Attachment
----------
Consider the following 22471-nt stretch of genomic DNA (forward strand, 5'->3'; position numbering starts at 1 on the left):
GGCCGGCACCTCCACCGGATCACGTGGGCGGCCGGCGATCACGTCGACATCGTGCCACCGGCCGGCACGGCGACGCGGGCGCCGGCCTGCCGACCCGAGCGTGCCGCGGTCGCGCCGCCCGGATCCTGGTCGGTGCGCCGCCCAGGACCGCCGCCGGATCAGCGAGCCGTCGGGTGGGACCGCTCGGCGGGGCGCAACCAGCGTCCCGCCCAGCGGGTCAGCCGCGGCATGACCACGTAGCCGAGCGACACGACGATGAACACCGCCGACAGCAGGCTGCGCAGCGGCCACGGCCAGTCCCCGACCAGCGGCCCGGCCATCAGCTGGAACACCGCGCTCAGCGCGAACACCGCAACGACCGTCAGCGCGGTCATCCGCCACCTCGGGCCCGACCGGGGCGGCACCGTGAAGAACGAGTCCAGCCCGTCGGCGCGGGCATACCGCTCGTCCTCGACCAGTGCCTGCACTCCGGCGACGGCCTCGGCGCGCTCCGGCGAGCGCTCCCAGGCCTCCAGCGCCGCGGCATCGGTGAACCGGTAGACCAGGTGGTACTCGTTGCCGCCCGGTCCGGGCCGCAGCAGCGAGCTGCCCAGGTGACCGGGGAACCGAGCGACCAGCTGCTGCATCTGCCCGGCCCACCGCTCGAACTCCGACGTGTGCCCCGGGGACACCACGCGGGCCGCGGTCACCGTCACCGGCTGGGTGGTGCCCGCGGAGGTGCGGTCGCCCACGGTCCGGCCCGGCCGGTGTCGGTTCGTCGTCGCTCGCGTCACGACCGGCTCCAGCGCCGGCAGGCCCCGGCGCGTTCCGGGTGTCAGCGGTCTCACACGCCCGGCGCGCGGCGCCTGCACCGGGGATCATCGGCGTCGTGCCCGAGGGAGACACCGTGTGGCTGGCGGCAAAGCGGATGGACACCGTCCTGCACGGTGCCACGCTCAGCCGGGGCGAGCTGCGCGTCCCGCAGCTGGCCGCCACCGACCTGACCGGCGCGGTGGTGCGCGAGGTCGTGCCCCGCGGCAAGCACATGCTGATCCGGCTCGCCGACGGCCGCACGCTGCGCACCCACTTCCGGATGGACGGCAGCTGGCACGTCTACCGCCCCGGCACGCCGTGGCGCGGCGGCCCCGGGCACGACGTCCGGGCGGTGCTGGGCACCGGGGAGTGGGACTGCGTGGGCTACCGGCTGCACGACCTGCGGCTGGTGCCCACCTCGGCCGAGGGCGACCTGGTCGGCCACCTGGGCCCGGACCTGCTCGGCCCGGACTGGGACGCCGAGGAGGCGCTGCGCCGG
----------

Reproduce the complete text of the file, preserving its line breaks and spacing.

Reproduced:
Consider the following 22471-nt stretch of genomic DNA (forward strand, 5'->3'; position numbering starts at 1 on the left):
GGCCGGCACCTCCACCGGATCACGTGGGCGGCCGGCGATCACGTCGACATCGTGCCACCGGCCGGCACGGCGACGCGGGCGCCGGCCTGCCGACCCGAGCGTGCCGCGGTCGCGCCGCCCGGATCCTGGTCGGTGCGCCGCCCAGGACCGCCGCCGGATCAGCGAGCCGTCGGGTGGGACCGCTCGGCGGGGCGCAACCAGCGTCCCGCCCAGCGGGTCAGCCGCGGCATGACCACGTAGCCGAGCGACACGACGATGAACACCGCCGACAGCAGGCTGCGCAGCGGCCACGGCCAGTCCCCGACCAGCGGCCCGGCCATCAGCTGGAACACCGCGCTCAGCGCGAACACCGCAACGACCGTCAGCGCGGTCATCCGCCACCTCGGGCCCGACCGGGGCGGCACCGTGAAGAACGAGTCCAGCCCGTCGGCGCGGGCATACCGCTCGTCCTCGACCAGTGCCTGCACTCCGGCGACGGCCTCGGCGCGCTCCGGCGAGCGCTCCCAGGCCTCCAGCGCCGCGGCATCGGTGAACCGGTAGACCAGGTGGTACTCGTTGCCGCCCGGTCCGGGCCGCAGCAGCGAGCTGCCCAGGTGACCGGGGAACCGAGCGACCAGCTGCTGCATCTGCCCGGCCCACCGCTCGAACTCCGACGTGTGCCCCGGGGACACCACGCGGGCCGCGGTCACCGTCACCGGCTGGGTGGTGCCCGCGGAGGTGCGGTCGCCCACGGTCCGGCCCGGCCGGTGTCGGTTCGTCGTCGCTCGCGTCACGACCGGCTCCAGCGCCGGCAGGCCCCGGCGCGTTCCGGGTGTCAGCGGTCTCACACGCCCGGCGCGCGGCGCCTGCACCGGGGATCATCGGCGTCGTGCCCGAGGGAGACACCGTGTGGCTGGCGGCAAAGCGGATGGACACCGTCCTGCACGGTGCCACGCTCAGCCGGGGCGAGCTGCGCGTCCCGCAGCTGGCCGCCACCGACCTGACCGGCGCGGTGGTGCGCGAGGTCGTGCCCCGCGGCAAGCACATGCTGATCCGGCTCGCCGACGGCCGCACGCTGCGCACCCACTTCCGGATGGACGGCAGCTGGCACGTCTACCGCCCCGGCACGCCGTGGCGCGGCGGCCCCGGGCACGACGTCCGGGCGGTGCTGGGCACCGGGGAGTGGGACTGCGTGGGCTACCGGCTGCACGACCTGCGGCTGGTGCCCACCTCGGCCGAGGGCGACCTGGTCGGCCACCTGGGCCCGGACCTGCTCGGCCCGGACTGGGACGCCGAGGAGGCGCTGCGCCGG